Sunday, August 29, 2010

The Kindness of Strangers

Kenosha is famous as the home of
the Nash Rambler and Jockey shorts
The Cap'n wanted to hop a train back East, to visit his folks for few days.  So last Saturday found us navigating the harbor at Kenosha, Wisconsin, a few hours before train time, looking for a marina that--on the phone--had offered a low rate.

Said marina, on arrival, had no apparent slips open . . .  no harbormaster on duty . . . and no one answering the phone or radio.

So there we were, floating in the channel, checking our guide and dialing other marinas, trying to figure it all out.  Just then, we heard a friendly voice say,  "Why not stay here?"

A suntanned man in shorts and flip-flops gestured from his backyard dock, where a group was gathered around a barbeque--adults, kids, grandparents. "I'll move this boat to make room for you, he said. "Oh, and dinner's in half an hour!"

So thanks to the kindness of strangers, we had a safe place to dock . . . not to mention a ride to the train station for Bill.

At almost every marina where we've stayed, we've met strangers who are spontaneously and genuinely kind.  As you approach a dock, other boaters will literally dash to take your lines and help you land safely.  We've met people who, based on a few minutes' acquaintance, have offered us a ride to the grocery story--or held out the keys and said, "Take my car, please!"  We've been invited for drinks and been loaned guidebooks and been given very excellent tips on attractions and restaurants. Yesterday a neighboring boater popped his head in to ask, "May I take your garbage up to the dumpster for you?"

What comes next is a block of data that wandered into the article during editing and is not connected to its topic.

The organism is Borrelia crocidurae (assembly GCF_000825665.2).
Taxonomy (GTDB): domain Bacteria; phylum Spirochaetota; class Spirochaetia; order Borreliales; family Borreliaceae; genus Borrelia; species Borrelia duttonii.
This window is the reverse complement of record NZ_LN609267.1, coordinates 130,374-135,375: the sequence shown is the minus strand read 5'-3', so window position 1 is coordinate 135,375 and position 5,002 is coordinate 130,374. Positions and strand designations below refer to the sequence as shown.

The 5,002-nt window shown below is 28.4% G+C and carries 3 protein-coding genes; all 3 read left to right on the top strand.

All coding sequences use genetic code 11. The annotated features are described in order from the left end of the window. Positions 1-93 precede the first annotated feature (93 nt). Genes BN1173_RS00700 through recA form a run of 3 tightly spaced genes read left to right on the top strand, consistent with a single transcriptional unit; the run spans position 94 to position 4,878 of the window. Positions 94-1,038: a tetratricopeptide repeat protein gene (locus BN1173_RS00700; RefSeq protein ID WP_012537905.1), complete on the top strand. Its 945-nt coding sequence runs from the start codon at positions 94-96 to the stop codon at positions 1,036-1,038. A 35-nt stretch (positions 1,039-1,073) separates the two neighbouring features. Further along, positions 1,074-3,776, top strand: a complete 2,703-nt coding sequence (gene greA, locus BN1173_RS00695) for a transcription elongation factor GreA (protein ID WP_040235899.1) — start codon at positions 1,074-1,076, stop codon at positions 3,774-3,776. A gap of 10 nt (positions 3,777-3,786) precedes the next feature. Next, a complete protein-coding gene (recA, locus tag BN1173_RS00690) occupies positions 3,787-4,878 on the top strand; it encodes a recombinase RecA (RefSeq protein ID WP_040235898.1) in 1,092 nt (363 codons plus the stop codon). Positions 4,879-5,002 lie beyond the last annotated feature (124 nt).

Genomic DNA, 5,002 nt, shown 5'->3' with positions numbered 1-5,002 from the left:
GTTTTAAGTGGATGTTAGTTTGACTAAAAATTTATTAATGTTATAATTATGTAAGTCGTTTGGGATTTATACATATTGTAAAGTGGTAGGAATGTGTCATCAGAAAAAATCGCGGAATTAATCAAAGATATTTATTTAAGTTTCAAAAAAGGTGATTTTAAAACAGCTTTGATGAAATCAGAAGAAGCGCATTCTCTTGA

And we've already told the story of Fran, the boater we met back in the town of Mexico, on the shores of Lake Ontario, who was so enthusiastic about our adventure, he interrupted his day to drive home (half an hour each way) and gather up a bag full guides and maps left over from his trip on the Trent-Severn Waterway. He presented them to us along with a bottle of his homemade wine.

In the Tennesee Williams play "Streetcar Named Desire," the tragic southern belle Blanche DuBois famously says, "I have always depended on the kindness of strangers."  We set out on this trip with the opposite intent;  we aimed to be self-sufficient.  We studied our boat books.  We wanted to be competent.  We were sure we could figure it out on our own.

But the urge to connect is part of human nature.  Consistently, the vast majority of  people we've met have been spontaneously kind, and have offered help generously--sometimes at the moments when we've realized a little help would, indeed, be very welcome.

Since Colonial times, America has had a reputation as a nation of rugged individualists.  Consider events of the past decade:  terrorist attacks, wars, Bernie Madoff and Enron.  It's easy to find support for the view that the world is a terrible place and people are basically cruel.  But I'm voting with Anne Frank: I believe people really are good at heart.

While Bill was East with his folks, I visited my brother, who lives about an hour south of Kenosha. When I came back to the boat, there was a gift basket from our hosts on the stern deck, loaded with treats from a popular Italian grocery shop in Kenosha: pasta, cheese, wine, and other treats . . . plus home-grown tomatoes.

Dinner that night was delicious.  We lifted a glass to salute this phase of our trip, the coast of Lake Michigan, now drawing to an end . . . and especially, to toast the kindness of strangers.

1 comment:

  1. That's such a great story. It's so nice when you get to experience this type of kindness and friendship from strangers, especially when it's so unexpected.